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Severe Weather Outbreak Likely Today in the South

5 Apr 2017, 10:12 am

A severe weather outbreak is likely today across the Southeast. Several tornadoes are possible, some could be large with long tracks on the ground. Supercells will create large hail and damaging winds as well. It has been an active few days in the South and Plains with dozens of severe weather reports and more will occur today.

A moderate risk for severe storms has been mapped out by the Storm Prediction Center. Due to ripe conditions in the atmosphere, an upgrade to a high risk is possible later today. As of this writing, a Tornado Watch is already in effect for parts of Georgia, Alabama, and the Florida Panhandle.

When compared to other days over the last week, the tornado risk is higher today. An outbreak of tornadoes, some EF3 or larger, is possible. Hail larger than golf balls and wind gusts greater than 70 mph may occur as well.

A strong Jet Stream is digging into the Southeast from the Central Plains. Mid-level dry air and energy will help to support severe storms development. Wind direction is changing with height, from southerly winds at the surface to southwesterly aloft. This provides ample wind shear, which is necessary for tornadoes. The first wave of storms has been developing along a warm front, with more storms likely this afternoon and evening with a cold front.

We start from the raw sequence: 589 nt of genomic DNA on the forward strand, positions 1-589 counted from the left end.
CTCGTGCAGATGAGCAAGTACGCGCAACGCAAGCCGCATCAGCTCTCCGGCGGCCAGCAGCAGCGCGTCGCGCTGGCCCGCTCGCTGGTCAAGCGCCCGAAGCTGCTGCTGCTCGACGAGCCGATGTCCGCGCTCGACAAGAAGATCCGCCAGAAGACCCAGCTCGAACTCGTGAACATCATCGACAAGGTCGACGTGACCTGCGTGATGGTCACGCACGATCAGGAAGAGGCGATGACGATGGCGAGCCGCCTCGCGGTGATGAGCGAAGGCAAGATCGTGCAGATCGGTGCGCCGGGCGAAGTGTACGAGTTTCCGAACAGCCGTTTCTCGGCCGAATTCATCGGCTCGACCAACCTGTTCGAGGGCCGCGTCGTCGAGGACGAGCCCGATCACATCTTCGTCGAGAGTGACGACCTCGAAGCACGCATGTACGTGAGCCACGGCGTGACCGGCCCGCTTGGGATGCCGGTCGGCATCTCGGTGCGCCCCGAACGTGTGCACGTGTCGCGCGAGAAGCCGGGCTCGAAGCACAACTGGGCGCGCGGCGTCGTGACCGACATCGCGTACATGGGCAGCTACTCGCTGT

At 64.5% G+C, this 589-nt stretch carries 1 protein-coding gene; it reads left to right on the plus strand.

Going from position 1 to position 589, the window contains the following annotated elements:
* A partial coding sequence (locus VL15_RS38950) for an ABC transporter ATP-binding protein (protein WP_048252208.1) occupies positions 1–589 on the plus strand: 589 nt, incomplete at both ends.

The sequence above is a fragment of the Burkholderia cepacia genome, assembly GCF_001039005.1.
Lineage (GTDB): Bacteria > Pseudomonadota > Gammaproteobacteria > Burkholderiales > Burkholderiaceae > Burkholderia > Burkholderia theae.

Humidity levels are climbing in the atmosphere, with the flow increasing off the Gulf of Mexico. This will help to aid in severe weather development, along with the concern for heavy rainfall. Flash Flood Watches have been issued in Georgia and South Carolina for rainfall totals that could reach to 3″ to 4″ in the heaviest storms.

Supercells have already been developing in Alabama and Georgia this morning and more will occur into this afternoon. Storms will continue to push across Georgia into South Carolina, with additional development in Tennessee and Alabama this afternoon and evening.

Later tonight, the cold front will blast across the southeast, creating a squall line of thunderstorms. Tornadoes, large hail, and damaging wind gusts are likely as the storms move eastward along the cold front into the overnight.

Stay tuned to WeatherNation on-air and online at throughout the day for updates on the potential severe weather outbreak. We will have live reports with the latest radar and warnings, along with storm chasers in the field.

For WeatherNation: Meteorologist Mace Michaels

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